(A) Prediction accuracy of exon inclusion categories from leave-one-out cross-validation by cell line being predicted. (B) Prediction accuracy by exon inclusion category comparison. (C) Prediction accuracy of exon inclusion categories for splicing (“SPLICING”) and transcription start-site switching (“TSSS”).

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Discussion

In this study, we analyzed the association between transcription start-site switching, spliced exon inclusion rates and histone modification patterns across multiple normal and cancer cell lines for protein-coding genes and lincRNAs. Unlike previous studies [8], [16], [17], which established the relationship between epigenetic patterning and gene expression levels, we addressed the association of the epigenetic background of a gene with its transcript isoform diversity. The main difference between ours and previous investigations therefore is that our study investigates relative isoform diversity of expressed genes, and not actual expression levels.

We used two approaches to address this issue. The first approach correlated transcriptome-wide (ie “within cell line”) transcription start site inclusion rates and spliced exon inclusion rates with histone enrichment levels. The second approach investigated gene-specific associations between transcription start site inclusion rates, spliced exon inclusion rates and histone enrichment levels. The shortcomings and assumptions made by each method are discussed below. Overall, our study led to four main findings. (i) The role of epigenetic patterning in transcription start-site switching is likely to be common across the genome for both protein-coding genes as well as lincRNAs. (ii) The role of epigenetic patterns in splicing is likely gene-specific, with the exception of H3K36me3 (discussed below). (iii) Our gene-specific approach led to the identification of 840 candidate genes whose exon inclusion rates for transcription start-site switching and splicing were strongly associated with patterns of histone modifications. (iv) Lastly, histone modification data alone can be used to predict the inclusion pattern of an exon.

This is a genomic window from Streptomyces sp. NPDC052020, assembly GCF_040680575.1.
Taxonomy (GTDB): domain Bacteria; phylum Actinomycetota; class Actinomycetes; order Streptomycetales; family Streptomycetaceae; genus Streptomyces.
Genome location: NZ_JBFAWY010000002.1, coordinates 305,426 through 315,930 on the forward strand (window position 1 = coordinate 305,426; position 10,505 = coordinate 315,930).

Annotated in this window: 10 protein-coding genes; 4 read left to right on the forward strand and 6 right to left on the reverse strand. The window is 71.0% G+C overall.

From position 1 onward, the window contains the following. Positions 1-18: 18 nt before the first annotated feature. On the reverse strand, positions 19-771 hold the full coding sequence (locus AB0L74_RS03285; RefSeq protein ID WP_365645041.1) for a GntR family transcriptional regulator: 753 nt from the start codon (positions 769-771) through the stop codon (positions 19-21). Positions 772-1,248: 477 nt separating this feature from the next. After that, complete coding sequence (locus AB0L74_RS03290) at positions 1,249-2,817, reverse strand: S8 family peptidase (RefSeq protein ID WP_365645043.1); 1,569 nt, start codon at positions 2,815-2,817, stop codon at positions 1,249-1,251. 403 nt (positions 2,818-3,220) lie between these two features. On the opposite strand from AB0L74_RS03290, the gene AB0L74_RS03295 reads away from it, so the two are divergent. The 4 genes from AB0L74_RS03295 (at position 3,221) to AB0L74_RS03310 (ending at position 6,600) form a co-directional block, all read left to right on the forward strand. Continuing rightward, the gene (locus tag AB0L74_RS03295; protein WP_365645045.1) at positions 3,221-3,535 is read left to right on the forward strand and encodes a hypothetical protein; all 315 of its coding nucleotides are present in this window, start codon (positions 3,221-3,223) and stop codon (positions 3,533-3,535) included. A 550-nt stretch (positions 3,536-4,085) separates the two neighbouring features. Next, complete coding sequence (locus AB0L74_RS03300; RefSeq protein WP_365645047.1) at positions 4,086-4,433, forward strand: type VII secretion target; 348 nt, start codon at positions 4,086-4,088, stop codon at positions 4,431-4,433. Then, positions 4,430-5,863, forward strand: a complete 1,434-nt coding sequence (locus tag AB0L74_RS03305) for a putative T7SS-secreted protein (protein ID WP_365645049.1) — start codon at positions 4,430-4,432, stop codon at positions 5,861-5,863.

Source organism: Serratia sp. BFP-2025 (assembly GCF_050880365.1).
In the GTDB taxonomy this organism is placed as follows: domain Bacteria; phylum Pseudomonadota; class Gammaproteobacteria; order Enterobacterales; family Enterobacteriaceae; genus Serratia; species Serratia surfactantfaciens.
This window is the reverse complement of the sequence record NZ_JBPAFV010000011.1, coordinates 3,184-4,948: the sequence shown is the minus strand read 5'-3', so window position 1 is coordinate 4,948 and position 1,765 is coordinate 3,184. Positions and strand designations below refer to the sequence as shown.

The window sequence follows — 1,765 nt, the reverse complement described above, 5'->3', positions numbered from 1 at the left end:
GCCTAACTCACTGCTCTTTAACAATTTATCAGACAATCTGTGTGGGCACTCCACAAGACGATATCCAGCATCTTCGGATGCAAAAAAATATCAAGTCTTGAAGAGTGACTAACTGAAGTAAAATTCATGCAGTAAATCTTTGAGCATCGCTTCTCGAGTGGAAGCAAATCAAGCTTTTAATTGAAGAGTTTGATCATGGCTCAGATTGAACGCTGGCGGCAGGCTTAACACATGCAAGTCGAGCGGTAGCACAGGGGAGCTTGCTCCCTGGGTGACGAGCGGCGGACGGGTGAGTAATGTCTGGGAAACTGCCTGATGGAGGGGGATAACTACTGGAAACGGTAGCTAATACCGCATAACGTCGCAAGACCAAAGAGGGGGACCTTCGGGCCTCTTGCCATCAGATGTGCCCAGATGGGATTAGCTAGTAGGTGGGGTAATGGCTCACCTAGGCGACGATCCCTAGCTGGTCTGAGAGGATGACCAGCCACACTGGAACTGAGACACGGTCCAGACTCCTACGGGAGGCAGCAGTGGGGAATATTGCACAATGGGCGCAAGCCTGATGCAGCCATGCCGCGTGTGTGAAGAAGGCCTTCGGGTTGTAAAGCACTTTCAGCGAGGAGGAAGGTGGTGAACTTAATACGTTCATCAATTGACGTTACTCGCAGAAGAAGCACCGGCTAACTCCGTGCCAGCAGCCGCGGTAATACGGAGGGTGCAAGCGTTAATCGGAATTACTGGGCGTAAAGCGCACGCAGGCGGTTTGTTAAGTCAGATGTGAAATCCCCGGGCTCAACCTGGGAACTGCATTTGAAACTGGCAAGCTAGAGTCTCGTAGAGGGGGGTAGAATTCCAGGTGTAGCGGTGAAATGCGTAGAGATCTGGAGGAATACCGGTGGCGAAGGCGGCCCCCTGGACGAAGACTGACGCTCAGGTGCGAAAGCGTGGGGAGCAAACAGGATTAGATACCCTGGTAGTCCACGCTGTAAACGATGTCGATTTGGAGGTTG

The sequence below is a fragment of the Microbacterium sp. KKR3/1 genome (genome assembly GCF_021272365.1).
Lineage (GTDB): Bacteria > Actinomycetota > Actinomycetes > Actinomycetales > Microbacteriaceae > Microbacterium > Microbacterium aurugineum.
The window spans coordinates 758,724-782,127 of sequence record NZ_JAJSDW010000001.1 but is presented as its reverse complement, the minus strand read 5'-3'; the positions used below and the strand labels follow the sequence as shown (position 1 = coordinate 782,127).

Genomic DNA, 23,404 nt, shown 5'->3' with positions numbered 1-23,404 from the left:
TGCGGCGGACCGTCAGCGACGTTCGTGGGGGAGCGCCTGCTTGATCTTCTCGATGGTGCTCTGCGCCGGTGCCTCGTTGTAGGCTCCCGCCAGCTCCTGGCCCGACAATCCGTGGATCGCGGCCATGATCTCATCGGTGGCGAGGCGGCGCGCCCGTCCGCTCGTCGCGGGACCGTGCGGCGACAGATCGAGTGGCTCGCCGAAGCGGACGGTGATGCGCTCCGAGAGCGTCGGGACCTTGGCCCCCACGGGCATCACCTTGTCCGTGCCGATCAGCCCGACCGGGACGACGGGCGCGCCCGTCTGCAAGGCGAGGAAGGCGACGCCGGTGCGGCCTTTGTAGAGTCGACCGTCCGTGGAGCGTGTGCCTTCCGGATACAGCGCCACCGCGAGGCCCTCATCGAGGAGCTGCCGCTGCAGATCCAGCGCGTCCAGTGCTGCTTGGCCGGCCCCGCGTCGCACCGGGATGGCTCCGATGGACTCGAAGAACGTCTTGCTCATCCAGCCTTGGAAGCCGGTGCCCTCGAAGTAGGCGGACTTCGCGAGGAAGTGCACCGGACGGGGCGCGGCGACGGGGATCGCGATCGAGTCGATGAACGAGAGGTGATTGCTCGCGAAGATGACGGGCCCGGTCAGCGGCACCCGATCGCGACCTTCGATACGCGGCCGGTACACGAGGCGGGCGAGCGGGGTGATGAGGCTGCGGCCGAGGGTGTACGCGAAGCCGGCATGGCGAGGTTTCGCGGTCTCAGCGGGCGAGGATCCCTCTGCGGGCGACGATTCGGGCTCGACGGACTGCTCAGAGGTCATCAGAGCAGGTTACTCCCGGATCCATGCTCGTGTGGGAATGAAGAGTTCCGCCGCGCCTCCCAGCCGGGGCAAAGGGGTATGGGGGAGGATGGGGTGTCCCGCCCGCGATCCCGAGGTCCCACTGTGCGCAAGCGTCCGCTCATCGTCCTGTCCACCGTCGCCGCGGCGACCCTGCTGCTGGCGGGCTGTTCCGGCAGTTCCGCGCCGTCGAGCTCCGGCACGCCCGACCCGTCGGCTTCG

Our first and second findings are based on the observation that both transcriptome-wide and gene-specific approaches identified a common set of histone marks that were associated with transcription start-site switching (H3K4me1, H3K4me2, H3K4me3, H3K9ac, H3K27ac, and H2az), whereas the results of these two methods differed for the case of splicing. Transcriptome-wide analysis for splicing showed a pronounced association of splicing inclusion rates with H3K36me3 whereas the gene-specific approach identified H2az, H3K4me1, H3K4me2, H3K4me3, H3K9ac, H3K9me3, H3K27ac, H3K27me3, H3K36me3, H3K79me2, and H4K20me1 as significantly associated marks. This discrepancy is likely a result of a bias by the transcriptome-wide approach to detect common genome-wide trends and the gene-specific approach to identify unique relationships for each exon.

Observing both common and gene-specific histone marks associated with splicing is in line with the proposed models of epigenetic regulation of splicing: the kinetic model and the chromatin-adaptor model [38]. According to the kinetic model, chromatin structure affects the elongation rate of RNA polymerase, which in turn influences the competition between weak and strong splice sites for the recruitment of splicing factors [38]. The chromatin-adaptor model, on the other hand, describes an interaction between specific histone marks and pre-mRNA molecules through a chromatin-adaptor complex, which aids in the recruitment of splicing factors to pre-mRNA splicing sites [26], [30], [39]. Since these two models are not mutually exclusive, one can imagine H3K36me3, known to be associated with transcription elongation [16], [17], to act as a common factor in splicing genome-wide, while other histone marks can act in a gene-specific manner. Interestingly, histone marks traditionally associated with transcription initiation and transcription repression, such as H3K4me3 and H3K9me3, respectively, were also found in our study to be associated with splicing gene-specifically. This observation is in line with experimental studies describing splicing chromatin-adaptor complex for H3K4me3 [40] and for H3K9me3 [41]. Further extending the realm of epigenetic regulation of transcript diversity is a recent work by Mercer and colleagues, which presented evidence for the role of 3-dimensional DNA conformation in splicing [42]. According to this study, exons sensitive to DNase I are spatially located close to transcription factories near promoter regions containing initiating Pol II as well as other general transcription and splicing factors.